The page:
How to Deal With Patients With Substance Use Disorders
About 20 million people in the US suffer from a substance use disorder, and 54% need assistance with recovery. But many communities lack the specialized physicians and other treatment options for substance use disorders, leaving it to primary care or emergency care physicians to be the first point of contact for many such patients.
Yet, these physicians may be rushed or may not be interested in hearing about patients’ drug or alcohol problems. Experts in such treatment have new advice on how best to deal with them.
Ask the question: Clinicians who are in the field need a more objective way to screen for substance use. Tools such as CAGE-AID include questions like, “Have you ever felt you ought to cut down on your drinking or drug use?” They are an excellent way to bring up the subject.
Check prescriptions: Primary care physicians can check their state’s database of the prescription drug monitoring program, or PDMP, to see if a patient has an alert for a substance use disorder. Assigning a staff member or a nurse to check the database can help uncover a history of doctor-shopping or use of controlled substances.
Create a safe space: Primary care physicians should make their office a safe, blame-free medical home for patients with substance use disorders.
CVS Buys Signify Health
CVS Health said on Monday that it would buy Signify Health, a company that dispatches doctors on house calls.
The $8 billion deal would give CVS a new way to reach customers through Signify’s network of more than 10,000 doctors, nurse practitioners, and physician assistants in 50 states.
The deal is subject to shareholders and regulatory approval.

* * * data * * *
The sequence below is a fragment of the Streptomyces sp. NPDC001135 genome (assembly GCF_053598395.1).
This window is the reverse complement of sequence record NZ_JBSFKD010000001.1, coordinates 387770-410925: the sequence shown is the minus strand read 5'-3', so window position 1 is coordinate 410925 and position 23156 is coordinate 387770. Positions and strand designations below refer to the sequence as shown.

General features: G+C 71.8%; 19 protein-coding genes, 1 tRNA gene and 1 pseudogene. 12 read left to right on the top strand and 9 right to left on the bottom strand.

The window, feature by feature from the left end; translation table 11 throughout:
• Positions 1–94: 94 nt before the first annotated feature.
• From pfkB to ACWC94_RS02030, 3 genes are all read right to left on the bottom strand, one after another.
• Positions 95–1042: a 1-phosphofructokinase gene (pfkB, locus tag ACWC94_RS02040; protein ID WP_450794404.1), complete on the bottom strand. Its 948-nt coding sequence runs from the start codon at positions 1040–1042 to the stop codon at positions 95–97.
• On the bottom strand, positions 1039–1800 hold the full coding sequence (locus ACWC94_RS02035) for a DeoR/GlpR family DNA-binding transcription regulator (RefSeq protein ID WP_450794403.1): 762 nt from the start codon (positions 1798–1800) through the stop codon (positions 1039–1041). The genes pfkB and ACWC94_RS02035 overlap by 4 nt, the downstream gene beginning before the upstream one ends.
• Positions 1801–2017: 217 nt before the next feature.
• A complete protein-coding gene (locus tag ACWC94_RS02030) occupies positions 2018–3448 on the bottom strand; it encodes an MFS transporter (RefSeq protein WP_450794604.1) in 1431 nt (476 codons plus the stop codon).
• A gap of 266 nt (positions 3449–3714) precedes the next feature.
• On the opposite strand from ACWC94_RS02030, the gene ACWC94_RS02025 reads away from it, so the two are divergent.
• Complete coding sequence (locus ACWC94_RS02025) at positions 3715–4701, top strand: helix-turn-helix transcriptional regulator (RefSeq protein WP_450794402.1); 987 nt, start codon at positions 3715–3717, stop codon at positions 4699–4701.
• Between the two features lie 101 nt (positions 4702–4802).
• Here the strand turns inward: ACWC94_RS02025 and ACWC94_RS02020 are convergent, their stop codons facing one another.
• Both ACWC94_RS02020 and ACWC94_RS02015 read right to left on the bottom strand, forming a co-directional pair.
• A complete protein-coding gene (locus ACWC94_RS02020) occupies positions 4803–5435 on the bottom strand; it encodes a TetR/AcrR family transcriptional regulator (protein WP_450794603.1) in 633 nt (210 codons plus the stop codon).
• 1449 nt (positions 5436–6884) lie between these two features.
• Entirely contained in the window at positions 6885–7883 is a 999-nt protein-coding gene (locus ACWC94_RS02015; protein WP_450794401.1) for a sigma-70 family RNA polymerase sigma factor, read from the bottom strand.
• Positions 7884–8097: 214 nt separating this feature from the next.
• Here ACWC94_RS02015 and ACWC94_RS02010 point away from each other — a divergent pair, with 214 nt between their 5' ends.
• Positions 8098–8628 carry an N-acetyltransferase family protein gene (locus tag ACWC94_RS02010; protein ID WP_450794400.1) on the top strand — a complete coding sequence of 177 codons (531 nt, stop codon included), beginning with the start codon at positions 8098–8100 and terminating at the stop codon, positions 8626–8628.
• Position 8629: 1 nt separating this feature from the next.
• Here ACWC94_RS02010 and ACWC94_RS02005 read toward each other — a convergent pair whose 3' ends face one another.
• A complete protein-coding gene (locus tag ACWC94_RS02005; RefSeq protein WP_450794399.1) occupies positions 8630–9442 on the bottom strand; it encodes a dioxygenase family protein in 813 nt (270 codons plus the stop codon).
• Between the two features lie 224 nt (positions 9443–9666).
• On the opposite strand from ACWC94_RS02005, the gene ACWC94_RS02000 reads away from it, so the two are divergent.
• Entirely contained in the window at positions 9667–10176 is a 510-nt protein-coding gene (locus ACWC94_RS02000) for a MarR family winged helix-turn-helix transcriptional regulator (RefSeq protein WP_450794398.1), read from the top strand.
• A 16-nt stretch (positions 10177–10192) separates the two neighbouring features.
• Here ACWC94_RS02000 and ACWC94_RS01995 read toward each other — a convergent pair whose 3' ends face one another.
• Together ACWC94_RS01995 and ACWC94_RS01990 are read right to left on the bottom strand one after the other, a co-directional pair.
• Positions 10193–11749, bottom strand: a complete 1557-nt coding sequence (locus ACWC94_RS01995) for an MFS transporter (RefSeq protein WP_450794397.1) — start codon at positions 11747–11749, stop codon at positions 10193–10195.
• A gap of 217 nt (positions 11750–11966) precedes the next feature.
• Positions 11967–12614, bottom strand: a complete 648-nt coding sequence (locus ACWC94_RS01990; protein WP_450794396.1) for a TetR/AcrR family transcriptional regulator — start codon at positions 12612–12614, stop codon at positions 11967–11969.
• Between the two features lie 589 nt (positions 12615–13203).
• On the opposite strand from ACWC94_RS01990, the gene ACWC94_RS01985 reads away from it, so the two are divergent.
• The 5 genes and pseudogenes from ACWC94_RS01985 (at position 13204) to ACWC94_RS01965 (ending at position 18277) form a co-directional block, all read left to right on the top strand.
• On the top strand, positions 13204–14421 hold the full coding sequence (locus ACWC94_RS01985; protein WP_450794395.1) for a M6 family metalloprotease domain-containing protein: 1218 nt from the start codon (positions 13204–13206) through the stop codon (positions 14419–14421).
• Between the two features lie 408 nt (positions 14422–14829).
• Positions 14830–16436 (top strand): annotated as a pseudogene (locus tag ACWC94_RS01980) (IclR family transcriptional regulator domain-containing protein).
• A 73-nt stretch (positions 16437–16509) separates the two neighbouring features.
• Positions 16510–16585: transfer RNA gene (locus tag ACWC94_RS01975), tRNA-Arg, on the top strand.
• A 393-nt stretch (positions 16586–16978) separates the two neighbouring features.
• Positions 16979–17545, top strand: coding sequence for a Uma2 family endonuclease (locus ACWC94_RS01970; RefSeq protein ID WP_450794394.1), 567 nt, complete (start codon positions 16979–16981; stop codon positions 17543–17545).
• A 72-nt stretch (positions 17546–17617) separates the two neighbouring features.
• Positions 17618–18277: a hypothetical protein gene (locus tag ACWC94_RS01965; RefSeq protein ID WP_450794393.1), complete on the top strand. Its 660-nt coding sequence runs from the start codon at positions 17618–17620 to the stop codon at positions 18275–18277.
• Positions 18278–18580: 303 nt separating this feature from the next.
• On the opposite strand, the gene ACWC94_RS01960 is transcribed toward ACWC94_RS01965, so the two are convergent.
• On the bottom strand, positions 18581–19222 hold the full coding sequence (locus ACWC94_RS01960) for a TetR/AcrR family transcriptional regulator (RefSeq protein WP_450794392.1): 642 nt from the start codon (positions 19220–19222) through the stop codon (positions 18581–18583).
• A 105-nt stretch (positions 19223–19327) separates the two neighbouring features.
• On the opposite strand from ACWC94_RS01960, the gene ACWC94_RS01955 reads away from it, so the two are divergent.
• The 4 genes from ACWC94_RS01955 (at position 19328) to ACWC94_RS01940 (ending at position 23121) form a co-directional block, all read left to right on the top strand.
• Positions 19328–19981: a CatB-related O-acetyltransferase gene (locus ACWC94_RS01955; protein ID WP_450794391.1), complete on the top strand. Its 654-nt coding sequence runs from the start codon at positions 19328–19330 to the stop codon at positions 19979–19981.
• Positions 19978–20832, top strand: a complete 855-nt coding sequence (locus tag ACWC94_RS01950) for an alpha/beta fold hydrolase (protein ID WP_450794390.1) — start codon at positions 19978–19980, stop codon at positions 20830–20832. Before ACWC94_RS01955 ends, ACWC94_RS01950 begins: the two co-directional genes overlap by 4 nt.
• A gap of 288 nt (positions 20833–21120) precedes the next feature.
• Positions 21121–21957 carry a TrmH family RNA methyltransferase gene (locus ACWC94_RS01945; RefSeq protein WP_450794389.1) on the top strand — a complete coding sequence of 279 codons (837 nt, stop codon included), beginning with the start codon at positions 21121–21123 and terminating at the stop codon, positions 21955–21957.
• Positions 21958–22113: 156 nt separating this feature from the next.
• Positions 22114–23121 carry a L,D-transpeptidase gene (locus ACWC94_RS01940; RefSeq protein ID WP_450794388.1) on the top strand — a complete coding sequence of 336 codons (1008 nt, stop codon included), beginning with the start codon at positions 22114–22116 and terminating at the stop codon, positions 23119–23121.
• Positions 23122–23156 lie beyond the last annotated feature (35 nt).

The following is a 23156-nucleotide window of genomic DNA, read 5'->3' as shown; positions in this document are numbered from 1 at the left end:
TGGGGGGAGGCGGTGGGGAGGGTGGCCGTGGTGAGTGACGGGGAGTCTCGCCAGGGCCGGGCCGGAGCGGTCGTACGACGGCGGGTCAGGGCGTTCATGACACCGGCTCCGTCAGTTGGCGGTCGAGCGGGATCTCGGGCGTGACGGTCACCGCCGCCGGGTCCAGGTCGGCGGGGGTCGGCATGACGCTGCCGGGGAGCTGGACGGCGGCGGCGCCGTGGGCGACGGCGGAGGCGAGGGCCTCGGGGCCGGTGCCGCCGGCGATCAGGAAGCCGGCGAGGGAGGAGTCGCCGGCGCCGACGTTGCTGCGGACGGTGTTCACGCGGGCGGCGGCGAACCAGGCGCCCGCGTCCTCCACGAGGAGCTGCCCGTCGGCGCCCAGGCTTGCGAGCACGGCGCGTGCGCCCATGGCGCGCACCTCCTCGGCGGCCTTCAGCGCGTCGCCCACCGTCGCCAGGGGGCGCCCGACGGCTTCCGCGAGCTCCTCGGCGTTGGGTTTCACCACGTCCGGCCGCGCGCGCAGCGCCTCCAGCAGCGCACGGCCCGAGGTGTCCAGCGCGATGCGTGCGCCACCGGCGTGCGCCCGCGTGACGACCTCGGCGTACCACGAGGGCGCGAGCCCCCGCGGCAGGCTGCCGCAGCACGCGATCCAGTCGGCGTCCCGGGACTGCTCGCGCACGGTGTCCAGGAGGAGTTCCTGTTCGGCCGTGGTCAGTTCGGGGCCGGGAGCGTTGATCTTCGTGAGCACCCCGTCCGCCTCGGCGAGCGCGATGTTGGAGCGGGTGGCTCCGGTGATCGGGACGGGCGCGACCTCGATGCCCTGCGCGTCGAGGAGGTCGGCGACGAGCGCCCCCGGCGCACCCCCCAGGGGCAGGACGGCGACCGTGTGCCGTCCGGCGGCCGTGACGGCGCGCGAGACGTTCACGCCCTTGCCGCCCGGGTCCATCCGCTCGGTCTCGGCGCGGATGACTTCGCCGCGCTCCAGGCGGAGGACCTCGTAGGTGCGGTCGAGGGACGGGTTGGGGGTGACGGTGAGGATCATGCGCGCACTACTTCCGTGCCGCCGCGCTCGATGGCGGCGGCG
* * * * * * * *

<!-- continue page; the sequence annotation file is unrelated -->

Advancing CVS’ strategy: “Signify Health will play a critical role in advancing our health care services strategy and gives us a platform to accelerate our growth in value-based care,” Karen Lynch, president and CEO of CVS Health, said in a statement.
Reaching customers online: The deal would help CVS reach 2.5 million patients who need in-home healthcare across the US, including those on Medicare and in underserved communities. Pharmacy companies are looking for ways to expand their markets as more people go online to buy drugs.
Canadian Physicians Struggle Amid COVID-19
Healthcare professionals in Canada may be in crisis, a new survey suggests.
Eight in 10 physicians, medical residents, and medical students there reported worse mental health, more experiences of harassment, and a greater lack of professional fulfillment than before the COVID-19 pandemic, according to the National Physician Health Survey. That has led to burnout, moral distress, and an exit from the profession, the survey said.
System under stress: “It is clear that the health and wellness of our physicians, residents and medical students is under great stress,” Alika Lafontaine, president of the Canadian Medical Association, told Medscape Medical News.
Worsening problem: The survey, which has been conducted since 2017, showed a high risk for burnout, depression, and other forms of distress among physicians even before the COVID-19 pandemic. In the latest survey, 60% of respondents said that their mental health had gotten worse since the beginning of 2020.